“Steve said: ‘Move your feet’ and in the first round I knew what he was saying was right. I remember thinking: ‘I don’t think he can close me down.’ There was one round where Steve said: ‘You’re moving, but not hitting’ and I started throwing more.”
Heaney threw – and landed – enough to be ahead at the final bell by six and three points on two of the cards, with the third judge having them level.
“The odds made it sweeter,” said Heaney, married to Louise and a father to Ava (seven) and Isabella (two).
“It’s not as if I didn’t beat a legitimate British champion. There are easy fights for the British title and then there’s Denzel Bentley. If you look at the top 25 middleweights in Britain, there are some good fighters there. Denzel has to be near the top – and I beat him. I have more belief in myself now.”
Next for Heaney is a British title defence, pencilled in for March and, provided he wins that, there’s the possibility of a world title challenge this summer at the Bet365 Stadium, home of his beloved Stoke City FC.
The target is Alimkhanuly, who added the IBF belt to the WBO title with a points win over Vincenzo Gualtieri last October. “’Janibek’ isn’t a massive draw and I don’t think he gets massive pay days,” said Heaney. “He could get one if he came to Stoke this summer. I know there have been talks…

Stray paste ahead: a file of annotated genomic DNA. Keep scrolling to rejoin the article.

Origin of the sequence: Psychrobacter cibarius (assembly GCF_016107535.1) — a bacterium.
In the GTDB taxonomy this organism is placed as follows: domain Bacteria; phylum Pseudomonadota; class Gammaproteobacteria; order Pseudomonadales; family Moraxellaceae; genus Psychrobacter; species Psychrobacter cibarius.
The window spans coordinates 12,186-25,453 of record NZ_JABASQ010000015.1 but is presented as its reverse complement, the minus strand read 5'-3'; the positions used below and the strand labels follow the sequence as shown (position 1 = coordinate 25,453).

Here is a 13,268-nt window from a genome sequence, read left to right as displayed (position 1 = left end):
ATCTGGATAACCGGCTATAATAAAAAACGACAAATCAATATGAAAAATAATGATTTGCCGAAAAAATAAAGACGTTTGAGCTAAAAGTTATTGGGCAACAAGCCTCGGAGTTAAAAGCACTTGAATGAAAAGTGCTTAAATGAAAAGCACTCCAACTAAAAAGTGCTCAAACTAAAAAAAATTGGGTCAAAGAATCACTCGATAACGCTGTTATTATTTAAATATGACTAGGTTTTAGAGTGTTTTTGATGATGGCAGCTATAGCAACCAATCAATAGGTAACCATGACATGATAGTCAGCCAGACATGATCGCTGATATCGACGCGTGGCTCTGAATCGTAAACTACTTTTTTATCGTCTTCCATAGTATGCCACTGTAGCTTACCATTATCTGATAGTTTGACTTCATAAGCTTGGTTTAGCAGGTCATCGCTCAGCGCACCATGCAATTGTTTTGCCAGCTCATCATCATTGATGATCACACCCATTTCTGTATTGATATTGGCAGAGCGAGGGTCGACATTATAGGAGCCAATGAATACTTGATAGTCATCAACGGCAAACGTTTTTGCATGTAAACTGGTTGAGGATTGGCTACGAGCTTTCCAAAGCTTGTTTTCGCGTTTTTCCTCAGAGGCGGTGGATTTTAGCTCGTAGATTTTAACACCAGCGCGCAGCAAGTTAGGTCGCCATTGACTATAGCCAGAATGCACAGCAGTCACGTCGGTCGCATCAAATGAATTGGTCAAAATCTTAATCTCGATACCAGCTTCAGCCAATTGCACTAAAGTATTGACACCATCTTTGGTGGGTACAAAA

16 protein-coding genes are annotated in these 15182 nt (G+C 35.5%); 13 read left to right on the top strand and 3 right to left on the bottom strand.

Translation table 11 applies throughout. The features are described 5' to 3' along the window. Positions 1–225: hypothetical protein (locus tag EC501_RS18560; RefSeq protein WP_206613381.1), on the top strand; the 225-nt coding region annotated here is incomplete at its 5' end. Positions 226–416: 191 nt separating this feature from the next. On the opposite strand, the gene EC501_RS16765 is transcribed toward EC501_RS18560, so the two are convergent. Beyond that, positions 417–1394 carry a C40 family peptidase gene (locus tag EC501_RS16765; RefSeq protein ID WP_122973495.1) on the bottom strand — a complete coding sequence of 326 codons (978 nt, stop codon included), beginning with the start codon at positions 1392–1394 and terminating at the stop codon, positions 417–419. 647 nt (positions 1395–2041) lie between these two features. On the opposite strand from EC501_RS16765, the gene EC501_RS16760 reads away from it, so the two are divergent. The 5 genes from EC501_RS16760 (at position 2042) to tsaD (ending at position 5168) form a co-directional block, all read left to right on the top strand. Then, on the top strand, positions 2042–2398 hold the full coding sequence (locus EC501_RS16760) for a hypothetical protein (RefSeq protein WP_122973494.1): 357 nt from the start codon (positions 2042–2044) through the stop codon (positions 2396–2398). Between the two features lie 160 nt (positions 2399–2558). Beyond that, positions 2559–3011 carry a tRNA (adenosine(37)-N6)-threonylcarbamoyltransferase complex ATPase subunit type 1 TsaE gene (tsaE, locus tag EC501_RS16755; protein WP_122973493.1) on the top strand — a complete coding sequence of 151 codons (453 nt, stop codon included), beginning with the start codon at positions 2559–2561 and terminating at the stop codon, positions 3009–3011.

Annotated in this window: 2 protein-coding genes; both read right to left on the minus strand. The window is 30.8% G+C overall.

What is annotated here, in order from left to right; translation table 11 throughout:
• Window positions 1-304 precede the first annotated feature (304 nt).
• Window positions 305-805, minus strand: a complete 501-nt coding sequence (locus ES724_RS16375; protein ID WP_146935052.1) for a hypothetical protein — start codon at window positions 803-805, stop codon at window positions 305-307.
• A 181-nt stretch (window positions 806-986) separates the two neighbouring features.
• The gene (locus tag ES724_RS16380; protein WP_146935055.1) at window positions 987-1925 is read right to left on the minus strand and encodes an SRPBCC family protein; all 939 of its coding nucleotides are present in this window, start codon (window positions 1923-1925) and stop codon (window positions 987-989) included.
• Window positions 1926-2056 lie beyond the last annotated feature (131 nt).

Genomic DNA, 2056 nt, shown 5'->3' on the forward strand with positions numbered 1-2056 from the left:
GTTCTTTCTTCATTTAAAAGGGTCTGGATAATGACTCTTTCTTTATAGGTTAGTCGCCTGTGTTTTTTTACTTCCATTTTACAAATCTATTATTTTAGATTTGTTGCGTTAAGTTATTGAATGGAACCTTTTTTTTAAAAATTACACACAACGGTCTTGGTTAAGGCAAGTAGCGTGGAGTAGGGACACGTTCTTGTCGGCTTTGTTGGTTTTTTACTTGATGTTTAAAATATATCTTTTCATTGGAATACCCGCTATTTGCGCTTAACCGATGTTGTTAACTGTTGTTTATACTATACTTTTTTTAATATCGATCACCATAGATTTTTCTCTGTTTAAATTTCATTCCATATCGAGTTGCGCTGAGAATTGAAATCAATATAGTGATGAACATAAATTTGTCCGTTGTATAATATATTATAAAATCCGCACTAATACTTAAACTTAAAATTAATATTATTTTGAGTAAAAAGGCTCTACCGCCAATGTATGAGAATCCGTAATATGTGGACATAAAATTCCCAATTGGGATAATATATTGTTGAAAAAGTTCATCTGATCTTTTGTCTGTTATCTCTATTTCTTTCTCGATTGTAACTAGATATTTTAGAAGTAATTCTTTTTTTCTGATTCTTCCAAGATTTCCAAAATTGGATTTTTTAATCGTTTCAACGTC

“If I fought him at the football ground, it would be the craziest dream ever coming true. If I can do that, anyone can do anything. I get messages from Kazakhstan every two or three days saying: ‘’Janibek’ will knock you out’ and I know it would be tough.”
Heaney leaves it there.
Four and a half years earlier, Heaney was similarly evasive when the local press pointed out to him how many fighters had used the Midlands Area middleweight title as a stepping stone to a shot at British honours.
“Every year (as an amateur) I used to say: ‘I will win the ABAs,’” said Heaney, “and it never happened.
“So what’s the point in saying what you’re going to do? You just have to believe in yourself. I would rather be cautious than shout about what I’m going to do.”
The furthest Heaney got in his 90-bout amateur career was a silver medal at the 2012 Haringey Box Cup.
“If you look at my amateur pedigree, you would think: ‘He will never be a British champion,’” admitted Heaney. “But the experience I gained was very important. I have seen every single style there is.”
Whatever happens in his first British-title defence and beyond, Heaney says he knows where his story will end.
“My last fight will be at the Kings Hall,” he said, “and it will be very loud.”